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What You Should Look for in a Babysitter

by SarahD on October 6, 2010

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Finding the Right Babysitter

By this point, you’ve found a bunch of different potential babysitters through friends, neighborhood fliers or ads, or even over the internet. Now what? It’s time to choose the right one, but how do you know which babysitter will be right for the job? If you don’t have confidence in the babysitter you pick, it may turn a relaxing evening out into a stressful night of worry. Taking a few precautions when going through the process of choosing a babysitter will ensure that the time you spend away from your child will not be in vain.

The Interview: Invite the potential babysitter over for the afternoon, not only so you can get a better understanding of who you’re dealing with, but also so you can introduce them to your child. This isn’t a ‘business’ interview – this is much more important than that; it is an interview for someone who may take care of the most vulnerable member of your family.

Ask a large amount of questions to gauge their experience. Have they ever babysat before? Do they have any younger siblings they’ve had a hand at taking care of? What age-group are they most experienced in? Make sure to get a list of references, preferably of people they have babysat for before. Don’t be shy about using these references if you feel the need to. Most people will be more than happy to encourage you to hire a great babysitter or to warn you about why you shouldn’t.

Also ask them a series of theoretical questions. “If [my child] fell down, what would you do?” Or, “What would you do if he/she started choking?” Having a babysitter who’s quick and knowledgeable in stressful situations will ensure that any accidents are properly dealt with.

Finally, you’ll want them to meet the person they’ll actually be watching. It’s important that the two get along with each other. At this point, you’ll be able to see how comfortable your child is with the babysitter and vice versa. If the babysitter seems awkward or unsure around your child, it may be a sign of obvious inexperience. Always keep in mind that if your child doesn’t like the babysitter, they probably won’t listen to what the babysitter asks them to do when you are out of the picture. (When I was a little girl, my sister and I locked our babysitter in the basement simply because we didn’t like her attitude; we thought she was ignoring us, so we tricked her into going into the basement while we locked her in from the outside.) If, on the other hand, the two get along well, you will have much less to worry about.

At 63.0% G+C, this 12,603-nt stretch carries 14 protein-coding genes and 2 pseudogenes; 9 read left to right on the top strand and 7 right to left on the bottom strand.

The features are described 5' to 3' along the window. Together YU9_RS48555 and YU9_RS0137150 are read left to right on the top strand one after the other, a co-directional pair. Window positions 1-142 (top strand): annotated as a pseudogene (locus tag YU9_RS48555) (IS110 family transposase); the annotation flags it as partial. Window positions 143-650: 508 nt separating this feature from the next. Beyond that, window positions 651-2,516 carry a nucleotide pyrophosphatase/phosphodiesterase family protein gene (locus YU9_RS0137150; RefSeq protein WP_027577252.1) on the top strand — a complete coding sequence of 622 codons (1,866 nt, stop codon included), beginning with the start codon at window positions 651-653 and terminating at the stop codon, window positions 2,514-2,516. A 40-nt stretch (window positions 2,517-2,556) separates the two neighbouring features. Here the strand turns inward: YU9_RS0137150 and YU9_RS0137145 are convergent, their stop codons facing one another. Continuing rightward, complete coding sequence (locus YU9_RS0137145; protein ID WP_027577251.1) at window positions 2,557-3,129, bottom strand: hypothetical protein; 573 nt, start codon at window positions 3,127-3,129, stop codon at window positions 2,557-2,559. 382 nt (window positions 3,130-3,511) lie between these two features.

The Test-run: If you are searching for a babysitter for the first time and still aren’t confident enough to leave someone else alone with your child, why not have the babysitter over for a test-run? You can hire the babysitter to watch your child while you are somewhere else in the house, just a short walk away in case you’re needed. You can also listen in on what’s going on to know how the babysitter handles different situations. If your child starts being fussy, what does the babysitter do? Are they confident in what they do, or unsure? If something bad happens, how long does the babysitter let it go on before they try to contact you? Afterwards, ask your child how they felt about their time with the babysitter. If everything went smoothly, they may be the right one for the job!

Sarah Danielson writes for Wine Rack Plans where you can find a wine rack to fit your individual needs, taste, and style.

Related posts:

  1. Childcare Necessities
  2. The Competent Babysitter
  3. Babysitter Kits
  4. How to Find a Nanny For Your Children
  5. Setting Up a Positive Nanny Experience

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